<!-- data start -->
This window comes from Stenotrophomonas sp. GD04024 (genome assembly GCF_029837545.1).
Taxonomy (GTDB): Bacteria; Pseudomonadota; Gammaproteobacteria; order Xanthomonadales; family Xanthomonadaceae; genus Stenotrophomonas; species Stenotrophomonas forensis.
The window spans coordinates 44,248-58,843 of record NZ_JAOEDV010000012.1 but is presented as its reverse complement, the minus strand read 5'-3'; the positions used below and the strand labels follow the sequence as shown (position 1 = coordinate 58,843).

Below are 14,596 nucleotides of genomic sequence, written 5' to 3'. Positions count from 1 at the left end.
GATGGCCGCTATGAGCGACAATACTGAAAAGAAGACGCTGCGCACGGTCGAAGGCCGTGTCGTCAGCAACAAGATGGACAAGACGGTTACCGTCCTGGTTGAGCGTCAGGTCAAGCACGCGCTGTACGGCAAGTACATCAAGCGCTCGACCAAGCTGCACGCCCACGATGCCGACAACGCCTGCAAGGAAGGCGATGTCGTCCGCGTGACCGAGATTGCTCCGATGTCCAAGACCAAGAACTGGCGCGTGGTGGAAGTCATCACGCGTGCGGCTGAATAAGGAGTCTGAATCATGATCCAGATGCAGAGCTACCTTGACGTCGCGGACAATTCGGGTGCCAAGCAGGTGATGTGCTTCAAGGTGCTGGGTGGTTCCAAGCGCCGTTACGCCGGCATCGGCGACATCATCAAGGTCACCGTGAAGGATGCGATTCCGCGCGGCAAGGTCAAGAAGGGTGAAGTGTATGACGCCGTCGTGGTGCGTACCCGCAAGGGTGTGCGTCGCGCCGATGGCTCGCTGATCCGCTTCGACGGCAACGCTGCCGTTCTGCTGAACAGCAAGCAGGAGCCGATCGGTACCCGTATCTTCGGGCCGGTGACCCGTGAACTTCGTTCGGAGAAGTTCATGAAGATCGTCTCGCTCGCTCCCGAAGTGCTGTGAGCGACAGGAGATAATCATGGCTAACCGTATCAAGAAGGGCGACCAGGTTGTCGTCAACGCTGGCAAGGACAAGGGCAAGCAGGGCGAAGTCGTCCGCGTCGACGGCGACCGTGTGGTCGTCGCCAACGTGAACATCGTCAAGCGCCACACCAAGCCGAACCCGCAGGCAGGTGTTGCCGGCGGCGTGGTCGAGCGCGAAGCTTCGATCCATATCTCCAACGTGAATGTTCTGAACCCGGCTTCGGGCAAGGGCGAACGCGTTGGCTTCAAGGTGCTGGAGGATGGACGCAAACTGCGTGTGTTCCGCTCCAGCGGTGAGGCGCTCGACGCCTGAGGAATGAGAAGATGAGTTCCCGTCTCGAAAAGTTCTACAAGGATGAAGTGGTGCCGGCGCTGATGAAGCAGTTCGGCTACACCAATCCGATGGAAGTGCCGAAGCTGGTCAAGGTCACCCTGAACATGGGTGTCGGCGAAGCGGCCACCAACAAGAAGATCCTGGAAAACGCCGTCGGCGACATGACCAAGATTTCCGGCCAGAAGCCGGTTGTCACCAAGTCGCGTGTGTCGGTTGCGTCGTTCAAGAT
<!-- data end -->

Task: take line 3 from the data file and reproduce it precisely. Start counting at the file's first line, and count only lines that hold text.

The window spans coordinates 44,248-58,843 of record NZ_JAOEDV010000012.1 but is presented as its reverse complement, the minus strand read 5'-3'; the positions used below and the strand labels follow the sequence as shown (position 1 = coordinate 58,843).